What a difference a week makes, eh?
A week ago at this time, Dallas Stars fans were wondering exactly what Jim Nill's plan was. Sure, the team's general manager had acquired goaltender Antti Niemi to address the Stars most glaring weakness from last season. And both he and owner Tom Gaglardi were repeating a company line that they wanted to give the group time to mesh together rather than making another summer of wholesale changes.
The Stars now have two more major pieces in Patrick Sharp, acquired in trade, and Johnny Oduya, signed as a free agent. The moves have taken most, though crucially not all, of the cap space amassed for this season.
Cap space and especially lack thereof, as the Chicago Blackhawks have demonstrated so wonderfully this offseason, can dictate a team's entire approach to their personnel decisions. So with what looks like the final piece in place now, at least in terms of major additions, here's how the Stars stand in that category:
|Player||Position||Cap Hit (in millions)||Years Remaining|
The forward cap situation hasn't changed since the last time we looked at it this past weekend. The Stars have an average cap hit of $2.98 million per forward, including Garbutt's retained salary, and have three waiver exempt players in Valeri Nichushkin, Curtis McKenzie and Brett Ritchie.
The caveats about the bonus salary and why my numbers look a little different also apply.
The defense is where the change was with this final signing:
|Player||Shoots||Cap hit (in millions)||Years Remaining|
Even with the addition of Oduya, the Stars average cap hit per defenseman is still only $2.27 million. This average, and the cap as well, is significantly aided by the $1.19 million in cap hit the San Jose Sharks retained for Jason Demers.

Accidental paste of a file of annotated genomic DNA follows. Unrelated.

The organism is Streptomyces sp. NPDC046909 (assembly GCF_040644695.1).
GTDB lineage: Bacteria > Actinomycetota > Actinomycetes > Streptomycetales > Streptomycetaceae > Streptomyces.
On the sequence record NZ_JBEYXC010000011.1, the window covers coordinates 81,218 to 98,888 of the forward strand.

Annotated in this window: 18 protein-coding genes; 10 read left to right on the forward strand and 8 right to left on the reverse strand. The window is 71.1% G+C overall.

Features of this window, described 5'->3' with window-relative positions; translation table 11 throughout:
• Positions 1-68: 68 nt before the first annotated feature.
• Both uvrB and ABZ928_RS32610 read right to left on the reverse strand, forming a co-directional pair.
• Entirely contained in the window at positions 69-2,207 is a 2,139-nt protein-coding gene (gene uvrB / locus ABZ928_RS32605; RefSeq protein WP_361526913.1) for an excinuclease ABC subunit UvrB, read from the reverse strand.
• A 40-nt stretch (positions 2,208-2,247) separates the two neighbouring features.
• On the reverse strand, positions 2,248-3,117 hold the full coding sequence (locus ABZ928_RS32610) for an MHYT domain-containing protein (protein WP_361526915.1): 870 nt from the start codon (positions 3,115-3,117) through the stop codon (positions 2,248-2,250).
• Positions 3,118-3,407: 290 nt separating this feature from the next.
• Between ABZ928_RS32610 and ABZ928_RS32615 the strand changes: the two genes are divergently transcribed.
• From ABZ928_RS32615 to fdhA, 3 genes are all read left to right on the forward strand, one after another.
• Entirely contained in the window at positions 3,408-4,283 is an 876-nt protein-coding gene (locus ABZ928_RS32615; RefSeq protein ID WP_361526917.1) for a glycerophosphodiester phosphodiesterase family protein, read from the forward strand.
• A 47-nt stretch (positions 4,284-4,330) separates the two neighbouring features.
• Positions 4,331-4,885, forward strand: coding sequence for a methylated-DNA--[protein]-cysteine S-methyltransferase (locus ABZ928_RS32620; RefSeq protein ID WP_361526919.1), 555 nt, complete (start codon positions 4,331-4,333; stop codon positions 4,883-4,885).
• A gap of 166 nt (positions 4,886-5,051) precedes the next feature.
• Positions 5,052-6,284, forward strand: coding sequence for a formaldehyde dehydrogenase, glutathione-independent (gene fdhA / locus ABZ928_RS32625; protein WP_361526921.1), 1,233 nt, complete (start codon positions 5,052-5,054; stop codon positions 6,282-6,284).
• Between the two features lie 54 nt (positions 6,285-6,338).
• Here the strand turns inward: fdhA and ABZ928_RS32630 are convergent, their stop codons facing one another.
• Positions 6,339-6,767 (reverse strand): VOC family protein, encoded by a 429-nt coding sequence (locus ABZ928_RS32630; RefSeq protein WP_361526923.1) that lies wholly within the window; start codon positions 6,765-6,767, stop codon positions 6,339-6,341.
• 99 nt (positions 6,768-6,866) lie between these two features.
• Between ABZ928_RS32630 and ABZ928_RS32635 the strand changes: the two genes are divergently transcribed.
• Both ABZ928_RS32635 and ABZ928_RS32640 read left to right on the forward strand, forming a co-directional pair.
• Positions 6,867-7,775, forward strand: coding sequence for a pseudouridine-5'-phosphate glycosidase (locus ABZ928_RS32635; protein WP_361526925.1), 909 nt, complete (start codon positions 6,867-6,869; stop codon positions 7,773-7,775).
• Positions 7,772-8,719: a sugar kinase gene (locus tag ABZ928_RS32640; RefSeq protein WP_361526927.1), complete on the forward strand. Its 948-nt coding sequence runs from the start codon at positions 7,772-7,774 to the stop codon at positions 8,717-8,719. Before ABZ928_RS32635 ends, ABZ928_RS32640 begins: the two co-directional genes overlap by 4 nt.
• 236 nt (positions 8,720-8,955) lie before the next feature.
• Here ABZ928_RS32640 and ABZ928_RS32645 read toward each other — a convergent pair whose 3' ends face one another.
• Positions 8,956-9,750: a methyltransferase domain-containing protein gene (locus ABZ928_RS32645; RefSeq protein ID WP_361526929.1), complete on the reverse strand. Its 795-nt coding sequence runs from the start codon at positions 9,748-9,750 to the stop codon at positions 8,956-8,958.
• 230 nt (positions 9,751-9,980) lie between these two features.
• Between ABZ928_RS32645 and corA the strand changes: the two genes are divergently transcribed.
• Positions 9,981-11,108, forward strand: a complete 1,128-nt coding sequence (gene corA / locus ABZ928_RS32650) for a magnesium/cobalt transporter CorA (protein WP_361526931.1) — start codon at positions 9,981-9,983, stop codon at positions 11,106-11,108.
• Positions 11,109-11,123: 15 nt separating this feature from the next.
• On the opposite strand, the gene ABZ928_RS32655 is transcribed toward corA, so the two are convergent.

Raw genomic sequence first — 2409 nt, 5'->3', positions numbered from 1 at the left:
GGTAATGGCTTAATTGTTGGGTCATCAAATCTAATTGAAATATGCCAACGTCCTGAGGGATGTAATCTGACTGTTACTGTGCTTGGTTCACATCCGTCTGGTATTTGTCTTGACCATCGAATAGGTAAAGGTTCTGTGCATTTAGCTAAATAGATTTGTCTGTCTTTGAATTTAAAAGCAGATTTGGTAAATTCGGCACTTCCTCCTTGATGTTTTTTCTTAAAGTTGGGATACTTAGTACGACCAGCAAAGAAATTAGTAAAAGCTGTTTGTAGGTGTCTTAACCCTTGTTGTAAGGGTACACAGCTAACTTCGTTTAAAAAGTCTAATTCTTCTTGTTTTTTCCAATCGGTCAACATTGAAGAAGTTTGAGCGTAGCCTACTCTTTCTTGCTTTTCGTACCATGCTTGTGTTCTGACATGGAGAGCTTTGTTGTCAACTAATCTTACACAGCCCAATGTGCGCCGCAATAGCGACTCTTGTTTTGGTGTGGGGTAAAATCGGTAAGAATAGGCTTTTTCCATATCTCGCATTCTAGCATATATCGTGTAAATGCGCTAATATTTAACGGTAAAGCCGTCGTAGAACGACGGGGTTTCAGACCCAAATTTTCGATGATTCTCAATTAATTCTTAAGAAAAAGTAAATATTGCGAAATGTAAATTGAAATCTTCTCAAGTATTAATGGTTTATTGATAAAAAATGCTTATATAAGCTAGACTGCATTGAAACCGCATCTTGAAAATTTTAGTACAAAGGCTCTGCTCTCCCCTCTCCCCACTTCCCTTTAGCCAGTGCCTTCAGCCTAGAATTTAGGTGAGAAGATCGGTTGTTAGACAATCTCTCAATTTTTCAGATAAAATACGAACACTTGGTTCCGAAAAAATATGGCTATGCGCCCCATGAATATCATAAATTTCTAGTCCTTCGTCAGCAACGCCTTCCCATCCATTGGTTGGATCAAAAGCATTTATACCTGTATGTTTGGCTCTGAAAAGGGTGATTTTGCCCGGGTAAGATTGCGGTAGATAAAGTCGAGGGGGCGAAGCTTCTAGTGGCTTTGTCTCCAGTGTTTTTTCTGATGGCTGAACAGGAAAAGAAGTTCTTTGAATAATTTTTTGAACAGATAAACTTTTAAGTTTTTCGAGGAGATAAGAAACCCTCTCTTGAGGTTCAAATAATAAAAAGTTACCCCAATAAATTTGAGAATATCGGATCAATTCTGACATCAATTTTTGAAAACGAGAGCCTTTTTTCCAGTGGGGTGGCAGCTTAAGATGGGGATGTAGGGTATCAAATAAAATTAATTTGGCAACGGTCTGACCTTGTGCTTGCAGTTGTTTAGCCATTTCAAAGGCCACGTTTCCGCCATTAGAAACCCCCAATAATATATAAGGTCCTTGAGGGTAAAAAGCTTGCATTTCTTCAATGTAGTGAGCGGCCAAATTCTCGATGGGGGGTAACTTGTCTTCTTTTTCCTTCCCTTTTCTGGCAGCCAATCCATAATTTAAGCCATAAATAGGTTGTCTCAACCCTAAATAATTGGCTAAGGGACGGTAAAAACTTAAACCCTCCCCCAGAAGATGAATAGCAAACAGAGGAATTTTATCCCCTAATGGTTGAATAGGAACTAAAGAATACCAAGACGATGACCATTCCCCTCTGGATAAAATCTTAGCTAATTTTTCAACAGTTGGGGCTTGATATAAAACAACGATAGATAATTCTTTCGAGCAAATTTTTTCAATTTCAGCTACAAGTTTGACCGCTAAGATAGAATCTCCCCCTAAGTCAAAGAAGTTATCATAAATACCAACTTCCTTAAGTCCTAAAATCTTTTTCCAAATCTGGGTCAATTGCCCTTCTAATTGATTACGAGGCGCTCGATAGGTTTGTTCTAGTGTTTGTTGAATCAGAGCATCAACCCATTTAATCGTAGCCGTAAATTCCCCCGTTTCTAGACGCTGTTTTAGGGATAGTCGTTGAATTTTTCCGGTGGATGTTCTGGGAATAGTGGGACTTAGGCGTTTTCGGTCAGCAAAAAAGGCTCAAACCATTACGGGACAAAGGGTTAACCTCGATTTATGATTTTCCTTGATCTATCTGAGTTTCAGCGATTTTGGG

Oduya slots into the salary structure as a No. 3 defenseman, or fourth if you consider Demers whole salary and not just Dallas cap hit, and that's likely the role the Stars envision for him. That's a nice piece of cap management from Nill, as Oduya may be slightly overpayed for a fourth defenseman, but players who can succeed with deep zone starts are pretty valuable in their own right.
Finally, the goalies remain the same as well:
|Player||Cap hit (in millions)||Years Remaining|
The overall total with 24 roster players is $70.379, or $1 million below the $71.4 million cap.
But wait, you might say, that includes one too many players on the roster. That's absolutely fair. The Stars will have to send down at least one player on this list out of training camp, barring trades in the interim of course.
The cheapest option of those is Curtis McKenzie, and he is waiver exempt for at least 34 more NHL games. For the hypothetical maximum cap hit the Stars could start the season with using these 24 players, that takes his $675,000 salary out of the equation, leaving a cap cost of $69.704 for 23 players, or $1.95 million in cap space.
If a more expensive player like Brett Ritchie is sent down, that space grows by about $250,000. If Stephen Johns makes the team over another young defenseman, the cap hit would increase by about $100,000 (Johns carries a $1 million cap hit heading into an RFA offseason).
As I mentioned above, the ELC bonuses for Nichuhskin and Ritchie could offer cap relief as well. Nichushkin has $1.2 million in potential bonus money and Ritchie $84,000. Achieved bonuses count against the cap, but since teams don't know what those will total until the end of the season, the Stars would be allowed to exceed the cap by that $1.284 million if they wanted, giving them $3 million to play with. The risk is that if the achieved bonuses push the team over at the end of the season, that overage amount comes off of next season's cap.
All things considered, the Stars are still in an extremely enviable position. They swapped out a top-four defenseman for a better fit for their needs, added a top six winger and a starting-caliber goalie while still retaining enough cap space to cover for both injury call ups and potential trades later in the year.